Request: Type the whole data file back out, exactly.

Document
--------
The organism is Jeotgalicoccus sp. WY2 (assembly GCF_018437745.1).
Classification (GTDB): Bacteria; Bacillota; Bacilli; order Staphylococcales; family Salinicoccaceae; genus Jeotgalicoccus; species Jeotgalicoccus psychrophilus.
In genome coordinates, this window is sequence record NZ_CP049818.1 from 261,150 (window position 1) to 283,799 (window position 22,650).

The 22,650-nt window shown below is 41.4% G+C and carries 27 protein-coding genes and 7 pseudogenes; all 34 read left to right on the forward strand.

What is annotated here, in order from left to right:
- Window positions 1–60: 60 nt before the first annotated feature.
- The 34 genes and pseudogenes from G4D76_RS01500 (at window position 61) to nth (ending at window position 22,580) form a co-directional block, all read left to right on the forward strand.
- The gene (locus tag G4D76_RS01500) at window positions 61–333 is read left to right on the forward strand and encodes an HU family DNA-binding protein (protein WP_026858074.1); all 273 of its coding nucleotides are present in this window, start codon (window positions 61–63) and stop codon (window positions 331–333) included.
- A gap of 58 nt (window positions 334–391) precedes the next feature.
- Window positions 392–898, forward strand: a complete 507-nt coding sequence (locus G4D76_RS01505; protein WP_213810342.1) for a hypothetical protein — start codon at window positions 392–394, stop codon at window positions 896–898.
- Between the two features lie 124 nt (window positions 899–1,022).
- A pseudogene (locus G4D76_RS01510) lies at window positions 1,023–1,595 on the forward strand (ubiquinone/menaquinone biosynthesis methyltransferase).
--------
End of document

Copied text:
The organism is Jeotgalicoccus sp. WY2 (assembly GCF_018437745.1).
Classification (GTDB): Bacteria; Bacillota; Bacilli; order Staphylococcales; family Salinicoccaceae; genus Jeotgalicoccus; species Jeotgalicoccus psychrophilus.
In genome coordinates, this window is sequence record NZ_CP049818.1 from 261,150 (window position 1) to 283,799 (window position 22,650).

The 22,650-nt window shown below is 41.4% G+C and carries 27 protein-coding genes and 7 pseudogenes; all 34 read left to right on the forward strand.

What is annotated here, in order from left to right:
- Window positions 1–60: 60 nt before the first annotated feature.
- The 34 genes and pseudogenes from G4D76_RS01500 (at window position 61) to nth (ending at window position 22,580) form a co-directional block, all read left to right on the forward strand.
- The gene (locus tag G4D76_RS01500) at window positions 61–333 is read left to right on the forward strand and encodes an HU family DNA-binding protein (protein WP_026858074.1); all 273 of its coding nucleotides are present in this window, start codon (window positions 61–63) and stop codon (window positions 331–333) included.
- A gap of 58 nt (window positions 334–391) precedes the next feature.
- Window positions 392–898, forward strand: a complete 507-nt coding sequence (locus G4D76_RS01505; protein WP_213810342.1) for a hypothetical protein — start codon at window positions 392–394, stop codon at window positions 896–898.
- Between the two features lie 124 nt (window positions 899–1,022).
- A pseudogene (locus G4D76_RS01510) lies at window positions 1,023–1,595 on the forward strand (ubiquinone/menaquinone biosynthesis methyltransferase).